• While 2 in 5 Americans (40%) say having a credit card your partner doesn’t know about is OK, nearly half of Americans (49%) say the same about savings.
  • But they aren’t telling mom and dad either: (39%) of Americans in the survey say they’ve withheld financial information or lied about finances to their parents.

Takeaway: “Financial secrets can thrive in the dark, potentially feeding the cycle of shame or abuse that prevents you from seeking help,” says Melissa Lambarena, a credit card expert at NerdWallet. “If you can cautiously bring those secrets to light with someone who can offer a safe space – a loved one or a professional at a trusted organization – you might find the guidance or support that’s been missing to thrive financially.”

A.I. Recruiting Tools Are More Biased Than Humans, Job Candidates Say: American Staffing Association-Harris Poll

According to our recent research with the American Staffing Association, as covered by Forbes, American job seekers believe A.I. recruiting tools are rich with data bias.

  • One-third (34%) of employed Americans believe that A.I. recruiting tools are more biased than humans alone – increasing to half (49%) of current job seekers but only (29%) of those without job change plans.
  • Yet, nearly 2 in 5 (39%) job seekers have used A.I. tools for job applications.
  • Younger and BIPOC are more likely to utilize A.I. when applying for jobs: Over a third of younger (Gen Z/Millennials: both 39%), Hispanic (36%), and Black (34%) respondents have used A.I. to assist in their applying (v. Gen X: 19%, Boomers+: 6%, white: 17%).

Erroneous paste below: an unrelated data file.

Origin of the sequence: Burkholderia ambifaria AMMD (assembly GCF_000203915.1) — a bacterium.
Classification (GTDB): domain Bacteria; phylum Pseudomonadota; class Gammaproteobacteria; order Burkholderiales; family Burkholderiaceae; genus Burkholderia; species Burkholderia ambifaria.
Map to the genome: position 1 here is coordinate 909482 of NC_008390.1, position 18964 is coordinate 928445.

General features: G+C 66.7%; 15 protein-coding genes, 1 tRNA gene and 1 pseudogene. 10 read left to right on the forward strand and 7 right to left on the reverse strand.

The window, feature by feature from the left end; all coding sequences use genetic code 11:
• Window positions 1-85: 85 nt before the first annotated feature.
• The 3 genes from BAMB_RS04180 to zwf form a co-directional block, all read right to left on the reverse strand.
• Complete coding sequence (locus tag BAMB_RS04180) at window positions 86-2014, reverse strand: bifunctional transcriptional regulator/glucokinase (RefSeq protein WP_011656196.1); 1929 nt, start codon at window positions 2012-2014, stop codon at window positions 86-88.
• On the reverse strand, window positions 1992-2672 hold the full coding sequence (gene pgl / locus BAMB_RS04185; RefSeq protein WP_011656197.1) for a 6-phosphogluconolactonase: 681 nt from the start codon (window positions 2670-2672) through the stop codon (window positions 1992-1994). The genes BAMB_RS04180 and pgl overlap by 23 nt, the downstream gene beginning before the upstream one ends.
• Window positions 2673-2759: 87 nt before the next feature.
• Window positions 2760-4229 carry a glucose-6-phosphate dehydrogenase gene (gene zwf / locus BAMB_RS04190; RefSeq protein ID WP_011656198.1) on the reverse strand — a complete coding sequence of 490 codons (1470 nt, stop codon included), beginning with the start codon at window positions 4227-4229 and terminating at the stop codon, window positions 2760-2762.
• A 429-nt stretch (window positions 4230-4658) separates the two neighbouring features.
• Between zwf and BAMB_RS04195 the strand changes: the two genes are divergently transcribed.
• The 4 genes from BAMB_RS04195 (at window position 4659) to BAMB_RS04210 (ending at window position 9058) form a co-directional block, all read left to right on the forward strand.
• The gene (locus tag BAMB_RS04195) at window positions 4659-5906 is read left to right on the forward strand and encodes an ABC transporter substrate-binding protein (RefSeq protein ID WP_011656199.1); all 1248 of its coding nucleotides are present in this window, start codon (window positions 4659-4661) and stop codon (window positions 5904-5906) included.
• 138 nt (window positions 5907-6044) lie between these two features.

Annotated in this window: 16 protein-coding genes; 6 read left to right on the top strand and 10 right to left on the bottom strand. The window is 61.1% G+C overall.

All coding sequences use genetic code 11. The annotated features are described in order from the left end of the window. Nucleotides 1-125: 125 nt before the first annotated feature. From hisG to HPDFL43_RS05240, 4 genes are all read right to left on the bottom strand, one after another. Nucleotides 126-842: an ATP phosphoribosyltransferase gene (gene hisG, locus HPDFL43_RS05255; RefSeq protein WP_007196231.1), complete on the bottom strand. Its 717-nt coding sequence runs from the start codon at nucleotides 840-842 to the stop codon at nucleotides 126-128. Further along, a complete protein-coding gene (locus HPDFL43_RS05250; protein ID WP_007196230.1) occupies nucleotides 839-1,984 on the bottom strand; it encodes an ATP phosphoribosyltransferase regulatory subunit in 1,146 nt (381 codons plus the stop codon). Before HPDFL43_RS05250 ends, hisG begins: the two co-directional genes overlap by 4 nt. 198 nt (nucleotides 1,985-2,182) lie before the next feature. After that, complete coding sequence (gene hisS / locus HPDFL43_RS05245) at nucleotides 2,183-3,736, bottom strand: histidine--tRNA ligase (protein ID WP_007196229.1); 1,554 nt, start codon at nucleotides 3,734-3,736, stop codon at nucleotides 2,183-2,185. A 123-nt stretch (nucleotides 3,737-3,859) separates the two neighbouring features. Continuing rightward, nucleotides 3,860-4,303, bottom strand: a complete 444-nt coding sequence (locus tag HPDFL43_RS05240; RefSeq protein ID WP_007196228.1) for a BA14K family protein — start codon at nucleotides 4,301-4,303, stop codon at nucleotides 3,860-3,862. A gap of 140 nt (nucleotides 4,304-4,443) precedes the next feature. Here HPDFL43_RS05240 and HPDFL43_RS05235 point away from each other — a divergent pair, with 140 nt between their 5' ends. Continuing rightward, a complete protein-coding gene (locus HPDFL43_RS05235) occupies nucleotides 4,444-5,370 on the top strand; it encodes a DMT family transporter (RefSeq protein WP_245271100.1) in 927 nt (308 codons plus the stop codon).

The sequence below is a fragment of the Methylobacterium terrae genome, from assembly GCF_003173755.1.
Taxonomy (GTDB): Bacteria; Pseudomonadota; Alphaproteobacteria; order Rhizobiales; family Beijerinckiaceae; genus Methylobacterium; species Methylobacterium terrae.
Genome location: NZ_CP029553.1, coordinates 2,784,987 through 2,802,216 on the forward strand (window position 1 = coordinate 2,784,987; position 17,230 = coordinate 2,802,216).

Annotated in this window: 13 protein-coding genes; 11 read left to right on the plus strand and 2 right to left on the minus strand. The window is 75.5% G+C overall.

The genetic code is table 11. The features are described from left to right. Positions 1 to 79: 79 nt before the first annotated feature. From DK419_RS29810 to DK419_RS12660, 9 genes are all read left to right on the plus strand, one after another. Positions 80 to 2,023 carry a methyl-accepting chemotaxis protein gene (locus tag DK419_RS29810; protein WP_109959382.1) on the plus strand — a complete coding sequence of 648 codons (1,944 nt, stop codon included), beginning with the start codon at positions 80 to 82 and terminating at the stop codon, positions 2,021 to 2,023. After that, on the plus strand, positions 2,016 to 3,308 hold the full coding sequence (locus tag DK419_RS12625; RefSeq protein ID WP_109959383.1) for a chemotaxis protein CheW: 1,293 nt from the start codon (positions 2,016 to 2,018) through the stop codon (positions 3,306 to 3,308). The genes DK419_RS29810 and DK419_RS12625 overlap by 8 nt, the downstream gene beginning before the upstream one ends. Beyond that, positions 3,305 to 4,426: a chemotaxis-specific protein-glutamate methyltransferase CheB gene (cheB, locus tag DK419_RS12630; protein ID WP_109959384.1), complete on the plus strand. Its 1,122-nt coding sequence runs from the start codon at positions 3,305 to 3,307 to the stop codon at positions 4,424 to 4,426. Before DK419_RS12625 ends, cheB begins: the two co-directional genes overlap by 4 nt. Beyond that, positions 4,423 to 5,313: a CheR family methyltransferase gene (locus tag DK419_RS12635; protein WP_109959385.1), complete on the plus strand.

Takeaway: While some job seekers use A.I. tools themselves, it “does not equate to trusting A.I. to make fair hiring decisions,” said ASA chief executive officer Richard Wahlquist, who suggested that hiring managers “increase transparency and accountability in their hiring processes and use tools that meet current and emerging antibias standards.”

Download the Data

This survey was conducted online within the U.S. by The Harris Poll from December 28th to 30th, among a nationally representative sample of 2,056 U.S. adults.

John Gerzema headshot

John Gerzema


Download the Data

This survey was conducted online within the U.S. by The Harris Poll from December 28th to 30th, among a nationally representative sample of 2,056 U.S. adults.